I have been collecting political pamphlets in a sporadic and very unsystematic fashion for many years. I love them. On this site, I am sharing a few of my favourites or most notable examples.
The image on the left is of an anti-slavery vignette. It bears the legend: 'AM I NOT A MAN AND A BROTHER'. It's from the title page of an eight-page pamphlet The Happy Negro, published in York in about 1810.
The tract is sub-titled: 'A true Account of an extraordinary Negro in North America, and of an interesting Conversation he had with a very respectable Gentleman from England.'
A Leveller Pamphlet
This is John Wildman's 'The Case of the Army Truly Stated' from 1647, published as the tensions within Cromwell's army were becoming unmanageable.
The first twenty pages are in essence a petition to General Fairfax by eleven named soldiers or 'Agitators' issued in Guildford on 9th October 1647. That's followed by a letter to Fairfax of a few days later which talks of the 'poore oppressed people of the nation'.
This is from the time when Leveller influence in the army was at its height - just prior to the Putney debates.
The author. John Wildman, became identified as one of the most prominent Levellers to rise from the ranks of the New Model Army and in the 1650s he was imprisoned briefly for his opposition to Cromwell.
William Morris 'A Death Song'
This is a wonderful pamphlet from the socialist revival of the 1880s. Alfred Linnell was a law writer who was caught up in an anti-coercion protest at Trafalgar Square on Sunday, 20th November 1887, and was killed - apparently trampled upon by a police horse. The disturbances on that day became known as Bloody Sunday.
Linnell's death became a radical and socialist cause celebre - and William Morris promptly wrote A Death Song, which was put to music and sung at Linnell's funeral in December. I assume that this pamphlet was produced quickly for use at the funeral. As you can see, the proceeds were intended to help Linnell's children.
Morris's verse is not of his best, but here's the particularly powerful second verse and the chorus:
We asked them for a life of toilsome earning. They bade us bide their leisure for our bread, We craved to speak to tell our woeful learning We come back speechless, bearing back our dead
Not one, not one, nor thousands must they slay, But one and all if they would dusk the day.
This is a close-up of Walter Crane's design for the cover of A Death Song. The design has a clear echo of George Curikshank's powerful image of Peterloo, the 1819 massacre, which depicted a mounted member of the yeomanry, sabre in hand, moving down demonstrators. Here the mounted policeman has a truncheon in hand - and just to locate the spot, he's in the shadow of Nelson's column.
My copy of A Death Song has, bound in with it, Walter Crane's marvellous design for Xmas 1888 (below), very typical of his socialist and labour movement designs. Who bound these two items together and took the trouble to put Alfred Linnell's name and date of death on the front? That I don't yet know.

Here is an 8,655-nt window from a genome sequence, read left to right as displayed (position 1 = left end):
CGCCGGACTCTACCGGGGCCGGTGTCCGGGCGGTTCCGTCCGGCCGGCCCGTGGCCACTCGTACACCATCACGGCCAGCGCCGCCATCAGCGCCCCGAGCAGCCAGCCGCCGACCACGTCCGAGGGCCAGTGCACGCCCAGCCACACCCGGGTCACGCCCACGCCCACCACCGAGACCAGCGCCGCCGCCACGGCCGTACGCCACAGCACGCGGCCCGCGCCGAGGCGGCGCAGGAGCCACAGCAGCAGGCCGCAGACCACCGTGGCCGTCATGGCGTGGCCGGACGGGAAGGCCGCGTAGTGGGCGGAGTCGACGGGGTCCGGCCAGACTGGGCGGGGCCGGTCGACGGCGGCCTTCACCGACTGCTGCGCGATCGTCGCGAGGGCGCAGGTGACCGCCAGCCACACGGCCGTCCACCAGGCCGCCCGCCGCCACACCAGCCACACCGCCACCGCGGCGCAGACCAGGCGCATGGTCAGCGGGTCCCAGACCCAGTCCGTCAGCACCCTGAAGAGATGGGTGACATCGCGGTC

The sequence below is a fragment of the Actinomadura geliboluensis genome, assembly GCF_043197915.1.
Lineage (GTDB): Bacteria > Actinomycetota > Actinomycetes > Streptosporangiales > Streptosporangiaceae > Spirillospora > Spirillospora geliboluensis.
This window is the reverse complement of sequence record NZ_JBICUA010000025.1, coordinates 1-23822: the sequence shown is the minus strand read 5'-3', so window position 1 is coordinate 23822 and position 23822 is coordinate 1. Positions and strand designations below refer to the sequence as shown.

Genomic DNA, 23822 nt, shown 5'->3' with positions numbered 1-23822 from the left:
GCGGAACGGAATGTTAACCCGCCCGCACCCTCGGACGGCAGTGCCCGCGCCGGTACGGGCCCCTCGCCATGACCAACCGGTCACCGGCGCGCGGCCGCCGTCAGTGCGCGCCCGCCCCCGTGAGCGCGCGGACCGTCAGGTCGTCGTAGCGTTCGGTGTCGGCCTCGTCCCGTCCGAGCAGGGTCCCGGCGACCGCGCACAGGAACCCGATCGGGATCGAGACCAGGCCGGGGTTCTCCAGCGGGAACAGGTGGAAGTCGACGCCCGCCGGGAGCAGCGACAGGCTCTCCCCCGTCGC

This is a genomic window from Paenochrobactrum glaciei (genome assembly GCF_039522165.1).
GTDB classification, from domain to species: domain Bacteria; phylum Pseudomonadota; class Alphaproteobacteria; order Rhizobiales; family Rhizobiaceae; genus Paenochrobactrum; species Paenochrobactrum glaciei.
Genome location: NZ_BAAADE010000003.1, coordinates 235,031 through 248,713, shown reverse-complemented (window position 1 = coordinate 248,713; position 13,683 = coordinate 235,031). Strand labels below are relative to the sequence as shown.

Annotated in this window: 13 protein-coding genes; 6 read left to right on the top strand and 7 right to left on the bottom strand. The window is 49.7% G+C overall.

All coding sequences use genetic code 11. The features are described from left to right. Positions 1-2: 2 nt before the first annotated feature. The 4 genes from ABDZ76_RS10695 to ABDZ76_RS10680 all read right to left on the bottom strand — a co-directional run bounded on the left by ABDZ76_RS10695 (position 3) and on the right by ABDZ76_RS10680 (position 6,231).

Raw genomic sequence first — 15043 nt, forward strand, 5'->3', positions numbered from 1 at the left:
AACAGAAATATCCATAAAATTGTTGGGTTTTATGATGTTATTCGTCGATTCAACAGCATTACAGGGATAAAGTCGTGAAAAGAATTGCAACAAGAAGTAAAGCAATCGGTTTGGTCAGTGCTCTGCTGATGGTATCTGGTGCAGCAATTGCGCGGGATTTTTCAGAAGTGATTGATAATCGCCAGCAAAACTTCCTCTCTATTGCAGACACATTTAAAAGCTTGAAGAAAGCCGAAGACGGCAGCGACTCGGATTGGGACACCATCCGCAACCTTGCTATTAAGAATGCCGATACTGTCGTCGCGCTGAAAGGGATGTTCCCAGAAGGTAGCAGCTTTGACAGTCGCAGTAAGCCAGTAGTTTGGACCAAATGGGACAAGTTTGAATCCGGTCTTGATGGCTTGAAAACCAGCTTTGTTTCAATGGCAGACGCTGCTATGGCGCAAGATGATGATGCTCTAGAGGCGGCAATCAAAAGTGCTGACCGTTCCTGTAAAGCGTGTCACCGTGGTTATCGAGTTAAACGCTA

The dog days of Chartism - and the inspirational Bronterre O'Brien
The Chartist movement never quite recovered its composure after the alarums and excitements of 1848, but some of the key Chartist figures continued to hold influence. James Bronterre O'Brien was among the most considerable and accomplished of Chartist radicals - a journalist, polemicist and inspirational figure.
The pamphlet came out in 1851, addressed 'To the Chartists of England & Scotland' and looking back on the achievements and failings of Chartism - the shortcomings he blamed largely on the leadership.
O'Brien was already in poor health when this title appeared, indeed it seems to have been the second and last of these European letters (O'Brien was a convinced internationalist). A note at the end of this pamphlet recorded that he was 'suffering from an affection of the blame'. He lived on until 1864, in increasingly poor health. He's buried in Abney Park cemetery in Stoke Newington.
His name and influence was kept alive by a remarkable and exceptionally talented band of followers, most of them artisan radicals in central London. They survived as an identifiable group well into the 1880s and contributed to the early years of the socialist SDF. There was something about O'Brien which invoked a great personal and intellectual loyalty.
Champion's 'Wrongs' and their Remedies
Of all the remarkable personalities in the British socialist revival of the 1880s, Henry Hyde Champion is among the most interesting. He was from an elite background, born into a military family, and was himself commissioned as an officer in the Royal Artillery - but in the early 1880s he gave all this up to became an active socialist.
Champion was a key figure in the early years of the Social Democratic Federation, and was among the SDF leaders prosecuted and acquitted in the aftermath of what became known as the West End Riots in central London in 1886. The illustration below - from the Illustrated London News, 27 February 1886 - is of the defendants' appearance in court.
As both publisher and propagandist, Champion proved his effectiveness. The pamphlet on the right is the first of a series of four lectures Champion delivered in the summer of 1887. He has been fortunate in having an excllent biographer - John Barnes, author of Socialist Champion: portrait of the gentleman as crusader (Australian Scholarly Publishing, 2006).
Barnes writes: 'The four weekly lectures which Champion gave in the fashionable St James Hall restaurant, Piccadilly ... were addressed to an educated audience, and were carefully reasoned. They were a personal venture, not under the sponsorship of the SDF, and neither Hyndman nor other SDF leaders attended. Stepniak acted as chairman, [William] Morris is reported as being present at the first lecture, and Bernard Shaw attended all four.'